Quartz research calls attention to three key attributes that can guide tech decisions toward digital wellness: 

1.Tech that allows for more productivity: employers can encourage employees to make use of technology that allows scheduling, blocked off times and limited notifications to allow them to be more productive 

2. Tech that allows for mobility: technology has evolved and can now enable employees to work from anywhere, anytime and on any device while being secure.

3. Tech that allows for automation: tasks such as administration and manual reporting can be extremely time consuming so technology that automates work can allow employees to focus more on their main duties and save time

To thrive amid great change, we need organizational cultures that make it easier to recharge, connect, and do our best work.  In terms of technology, Microsoft have been investing in this space for years with tools such as MyAnalytics and Workplace Analytics. Available with most Enterprise Office accounts, these tools can be set up by an administrator and utilised by all.  


MyAnalytics from Microsoft  

MyAnalytics provides insights into two of the key factors in personal productivity: how people spend their time and who they spend it with. MyAnalytics is an extension of your Microsoft 365 client experience that helps you find opportunities to build better habits and get back in control of your time. It uses everyday data from Microsoft 365 to give you insights into how you spend your time.  

At a high level, the tool offers users the ability to see how they spend their time via a dashboard highlighting work patterns, productivity insights and information about who they collaborate with and how. The add-in for Outlook allows for contextual, data driven recommendations to improve processes and patterns, as well as offering a weekly digest that highlights your previous week.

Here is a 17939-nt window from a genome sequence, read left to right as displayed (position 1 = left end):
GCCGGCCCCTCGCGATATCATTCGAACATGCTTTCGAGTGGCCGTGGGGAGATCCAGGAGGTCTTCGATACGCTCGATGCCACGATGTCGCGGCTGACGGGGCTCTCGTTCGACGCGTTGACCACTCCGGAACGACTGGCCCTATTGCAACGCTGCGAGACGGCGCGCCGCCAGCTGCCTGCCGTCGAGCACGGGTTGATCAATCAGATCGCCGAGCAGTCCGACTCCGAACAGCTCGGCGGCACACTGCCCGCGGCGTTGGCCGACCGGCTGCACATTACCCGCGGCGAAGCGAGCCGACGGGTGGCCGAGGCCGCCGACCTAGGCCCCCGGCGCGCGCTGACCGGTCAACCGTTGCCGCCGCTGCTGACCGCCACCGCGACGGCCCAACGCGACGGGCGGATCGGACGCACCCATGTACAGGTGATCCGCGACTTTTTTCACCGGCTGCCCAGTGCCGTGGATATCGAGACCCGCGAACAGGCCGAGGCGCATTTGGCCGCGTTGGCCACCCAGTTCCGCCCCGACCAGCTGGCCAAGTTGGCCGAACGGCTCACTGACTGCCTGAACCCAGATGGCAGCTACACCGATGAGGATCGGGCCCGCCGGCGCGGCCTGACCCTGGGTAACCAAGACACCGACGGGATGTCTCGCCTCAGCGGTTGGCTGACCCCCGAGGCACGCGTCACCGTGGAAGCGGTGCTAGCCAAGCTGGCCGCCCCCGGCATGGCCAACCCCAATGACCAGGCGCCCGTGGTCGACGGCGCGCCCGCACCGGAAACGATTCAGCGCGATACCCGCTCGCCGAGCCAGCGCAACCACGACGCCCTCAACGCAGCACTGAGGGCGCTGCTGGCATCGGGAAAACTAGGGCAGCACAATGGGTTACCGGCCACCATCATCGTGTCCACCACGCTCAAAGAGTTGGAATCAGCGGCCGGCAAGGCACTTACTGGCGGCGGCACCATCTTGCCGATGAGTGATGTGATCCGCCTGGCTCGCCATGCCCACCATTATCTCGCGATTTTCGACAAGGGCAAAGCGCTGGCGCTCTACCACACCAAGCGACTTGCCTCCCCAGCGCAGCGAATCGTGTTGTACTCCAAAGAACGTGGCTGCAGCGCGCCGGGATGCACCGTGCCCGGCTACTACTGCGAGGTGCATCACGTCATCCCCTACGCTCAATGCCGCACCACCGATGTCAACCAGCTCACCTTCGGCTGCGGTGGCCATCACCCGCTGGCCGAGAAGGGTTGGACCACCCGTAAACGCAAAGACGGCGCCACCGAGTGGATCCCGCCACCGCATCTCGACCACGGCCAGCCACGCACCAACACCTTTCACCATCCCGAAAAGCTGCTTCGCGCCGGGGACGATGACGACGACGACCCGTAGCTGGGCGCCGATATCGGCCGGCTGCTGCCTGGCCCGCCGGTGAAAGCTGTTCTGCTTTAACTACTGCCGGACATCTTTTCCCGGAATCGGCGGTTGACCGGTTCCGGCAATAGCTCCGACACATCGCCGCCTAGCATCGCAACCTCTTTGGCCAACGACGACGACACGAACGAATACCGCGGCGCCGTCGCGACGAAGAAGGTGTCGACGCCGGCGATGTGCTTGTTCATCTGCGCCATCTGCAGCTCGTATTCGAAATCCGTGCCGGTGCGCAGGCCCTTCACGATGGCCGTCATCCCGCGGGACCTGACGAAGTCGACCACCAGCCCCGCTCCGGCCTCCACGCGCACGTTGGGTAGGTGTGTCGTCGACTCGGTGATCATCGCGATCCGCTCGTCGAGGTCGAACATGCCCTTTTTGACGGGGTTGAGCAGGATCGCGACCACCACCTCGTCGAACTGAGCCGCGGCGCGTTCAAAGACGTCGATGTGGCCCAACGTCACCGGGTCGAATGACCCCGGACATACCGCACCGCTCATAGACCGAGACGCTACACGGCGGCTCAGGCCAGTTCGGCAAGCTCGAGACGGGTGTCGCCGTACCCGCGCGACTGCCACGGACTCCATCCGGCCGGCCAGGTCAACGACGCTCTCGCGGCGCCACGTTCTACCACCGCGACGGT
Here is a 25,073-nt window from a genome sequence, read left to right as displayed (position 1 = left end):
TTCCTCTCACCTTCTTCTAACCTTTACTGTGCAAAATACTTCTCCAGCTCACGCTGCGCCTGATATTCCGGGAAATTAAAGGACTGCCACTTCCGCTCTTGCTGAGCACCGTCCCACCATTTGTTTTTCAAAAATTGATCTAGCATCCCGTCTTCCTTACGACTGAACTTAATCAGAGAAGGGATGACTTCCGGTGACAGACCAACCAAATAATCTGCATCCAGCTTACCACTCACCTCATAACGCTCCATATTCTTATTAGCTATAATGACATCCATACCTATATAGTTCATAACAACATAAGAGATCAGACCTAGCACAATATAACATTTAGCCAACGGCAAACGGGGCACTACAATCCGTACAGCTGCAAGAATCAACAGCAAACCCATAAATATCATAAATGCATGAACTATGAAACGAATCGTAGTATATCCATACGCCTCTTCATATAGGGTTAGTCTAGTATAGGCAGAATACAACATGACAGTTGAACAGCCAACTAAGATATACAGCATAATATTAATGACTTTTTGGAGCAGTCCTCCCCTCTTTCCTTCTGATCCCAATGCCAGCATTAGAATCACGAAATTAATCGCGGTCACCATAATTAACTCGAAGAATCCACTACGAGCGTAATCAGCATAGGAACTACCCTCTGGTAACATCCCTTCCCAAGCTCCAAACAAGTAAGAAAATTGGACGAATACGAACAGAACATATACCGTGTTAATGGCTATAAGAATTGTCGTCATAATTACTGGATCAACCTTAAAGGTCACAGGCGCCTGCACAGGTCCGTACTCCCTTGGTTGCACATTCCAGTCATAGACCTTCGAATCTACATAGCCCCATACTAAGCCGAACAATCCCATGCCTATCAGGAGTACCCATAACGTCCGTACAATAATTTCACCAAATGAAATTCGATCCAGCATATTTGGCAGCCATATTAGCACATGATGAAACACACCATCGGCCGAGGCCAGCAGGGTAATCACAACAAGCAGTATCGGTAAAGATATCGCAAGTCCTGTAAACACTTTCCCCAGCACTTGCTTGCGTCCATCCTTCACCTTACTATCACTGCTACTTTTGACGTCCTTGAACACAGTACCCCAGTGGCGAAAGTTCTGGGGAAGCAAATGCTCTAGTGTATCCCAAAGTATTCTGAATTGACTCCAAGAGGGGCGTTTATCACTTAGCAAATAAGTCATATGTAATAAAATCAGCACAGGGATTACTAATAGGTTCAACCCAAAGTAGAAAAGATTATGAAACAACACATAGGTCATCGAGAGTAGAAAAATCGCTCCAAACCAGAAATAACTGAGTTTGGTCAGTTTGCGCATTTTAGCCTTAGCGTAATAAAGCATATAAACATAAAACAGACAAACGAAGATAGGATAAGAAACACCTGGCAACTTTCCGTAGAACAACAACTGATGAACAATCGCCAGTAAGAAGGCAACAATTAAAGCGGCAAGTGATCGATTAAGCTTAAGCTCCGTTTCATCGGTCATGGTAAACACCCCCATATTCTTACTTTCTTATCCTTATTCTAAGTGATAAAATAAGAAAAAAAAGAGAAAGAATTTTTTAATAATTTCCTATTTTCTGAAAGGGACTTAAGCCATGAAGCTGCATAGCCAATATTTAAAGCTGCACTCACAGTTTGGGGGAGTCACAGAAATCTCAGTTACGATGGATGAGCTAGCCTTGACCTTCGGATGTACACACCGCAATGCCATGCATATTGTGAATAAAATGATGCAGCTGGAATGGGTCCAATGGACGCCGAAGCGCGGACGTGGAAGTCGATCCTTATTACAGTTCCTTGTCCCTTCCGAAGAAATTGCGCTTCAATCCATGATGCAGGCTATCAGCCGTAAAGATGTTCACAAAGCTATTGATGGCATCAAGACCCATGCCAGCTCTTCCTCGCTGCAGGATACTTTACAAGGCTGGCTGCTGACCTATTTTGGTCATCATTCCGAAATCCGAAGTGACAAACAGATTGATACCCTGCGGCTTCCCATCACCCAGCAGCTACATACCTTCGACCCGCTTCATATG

As a result of the pandemic, Microsoft have recently brought these insights into Microsoft Teams and adding exciting experiences designed to help people harmonize wellbeing with productivity. 

Partnering with Headspace, the Teams integration will offer meditations, mindfulness, and other digital wellness activities. With personal productivity insights, users can schedule dedicated focus time, receive daily briefing emails and recommendations based on their current habits.  


Remove the Noise 

Making smaller changes can also be effective in terms of combatting burnout among employees. Turning off notifications when not at work, scheduling breaks, planning time away from work and using delay deliveries to ensure you are only contacting co-workers within their agreed working hours can make a huge difference for those struggling to switch off whilst WFH. Those in a managerial role can implement strategies such as the above to really highlight the importance of switching off after hours, for those who want it.  


Combatting “Zoom Fatigue” 

Some companies have been seen to implement “No Meeting” days, ranging in the specifics from blocking whole days off for solo work to creating a camera-free environment one day a week. Citigroup are one example of a company who banned Friday Zoom calls to ease the pandemic stress. A Texas based company has introduced “focused Wednesday afternoons” where employees are encouraged to not communicate electronically at all; whilst Clorox has taken a similar approach one day a month, reports the Guardian.   


Conclusion 

We are in a live-demo environment of a global WFH shift. The most important action is to find what works for your business. With the Right to Disconnect code being introduced, the Government are recognising a problem with employee burnout during the pandemic. Employers and businesses should take a look at their own companies and see what will help their teams thrive in such a trying time. Technology has helped us all stay connected over the past year, and although it can be seen as the cause of this “always-on” work mode, it can be crucial in how businesses tackle the issue going forward.

From small changes such as no emails out of hours to implementing larger scale policies like adapting tools such as MyAnalytics, Enterprise Solutions are experts in helping businesses adapt for the evolving digital workplace. Talk to one of our team members about how you can empower your employees and your business through technology.

Contact us via email, phone or social media.